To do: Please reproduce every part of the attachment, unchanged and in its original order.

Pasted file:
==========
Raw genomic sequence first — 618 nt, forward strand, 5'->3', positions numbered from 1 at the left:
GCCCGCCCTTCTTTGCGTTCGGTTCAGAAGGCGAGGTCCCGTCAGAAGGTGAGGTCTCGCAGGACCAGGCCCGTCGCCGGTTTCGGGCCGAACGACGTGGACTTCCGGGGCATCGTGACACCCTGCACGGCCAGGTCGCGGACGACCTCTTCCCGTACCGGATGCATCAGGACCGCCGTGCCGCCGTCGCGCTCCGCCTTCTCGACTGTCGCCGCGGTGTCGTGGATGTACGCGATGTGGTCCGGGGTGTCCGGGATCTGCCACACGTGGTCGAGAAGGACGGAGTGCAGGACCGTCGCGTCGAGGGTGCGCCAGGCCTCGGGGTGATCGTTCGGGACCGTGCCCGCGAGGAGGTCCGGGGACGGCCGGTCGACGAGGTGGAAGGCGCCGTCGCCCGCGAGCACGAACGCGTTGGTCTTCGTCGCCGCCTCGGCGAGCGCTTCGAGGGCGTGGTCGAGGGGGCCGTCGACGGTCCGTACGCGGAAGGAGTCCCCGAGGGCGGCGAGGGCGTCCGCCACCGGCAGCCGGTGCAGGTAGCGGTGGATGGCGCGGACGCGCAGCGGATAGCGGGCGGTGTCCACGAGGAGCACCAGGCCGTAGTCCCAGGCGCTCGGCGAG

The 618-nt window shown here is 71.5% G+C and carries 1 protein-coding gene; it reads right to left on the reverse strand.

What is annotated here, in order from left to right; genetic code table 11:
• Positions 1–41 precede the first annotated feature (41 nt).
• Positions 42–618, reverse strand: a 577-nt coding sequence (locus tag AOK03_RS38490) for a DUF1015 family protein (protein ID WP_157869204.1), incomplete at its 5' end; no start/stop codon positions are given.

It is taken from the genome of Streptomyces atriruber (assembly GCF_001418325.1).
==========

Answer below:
Raw genomic sequence first — 618 nt, forward strand, 5'->3', positions numbered from 1 at the left:
GCCCGCCCTTCTTTGCGTTCGGTTCAGAAGGCGAGGTCCCGTCAGAAGGTGAGGTCTCGCAGGACCAGGCCCGTCGCCGGTTTCGGGCCGAACGACGTGGACTTCCGGGGCATCGTGACACCCTGCACGGCCAGGTCGCGGACGACCTCTTCCCGTACCGGATGCATCAGGACCGCCGTGCCGCCGTCGCGCTCCGCCTTCTCGACTGTCGCCGCGGTGTCGTGGATGTACGCGATGTGGTCCGGGGTGTCCGGGATCTGCCACACGTGGTCGAGAAGGACGGAGTGCAGGACCGTCGCGTCGAGGGTGCGCCAGGCCTCGGGGTGATCGTTCGGGACCGTGCCCGCGAGGAGGTCCGGGGACGGCCGGTCGACGAGGTGGAAGGCGCCGTCGCCCGCGAGCACGAACGCGTTGGTCTTCGTCGCCGCCTCGGCGAGCGCTTCGAGGGCGTGGTCGAGGGGGCCGTCGACGGTCCGTACGCGGAAGGAGTCCCCGAGGGCGGCGAGGGCGTCCGCCACCGGCAGCCGGTGCAGGTAGCGGTGGATGGCGCGGACGCGCAGCGGATAGCGGGCGGTGTCCACGAGGAGCACCAGGCCGTAGTCCCAGGCGCTCGGCGAG

The 618-nt window shown here is 71.5% G+C and carries 1 protein-coding gene; it reads right to left on the reverse strand.

What is annotated here, in order from left to right; genetic code table 11:
• Positions 1–41 precede the first annotated feature (41 nt).
• Positions 42–618, reverse strand: a 577-nt coding sequence (locus tag AOK03_RS38490) for a DUF1015 family protein (protein ID WP_157869204.1), incomplete at its 5' end; no start/stop codon positions are given.

It is taken from the genome of Streptomyces atriruber (assembly GCF_001418325.1).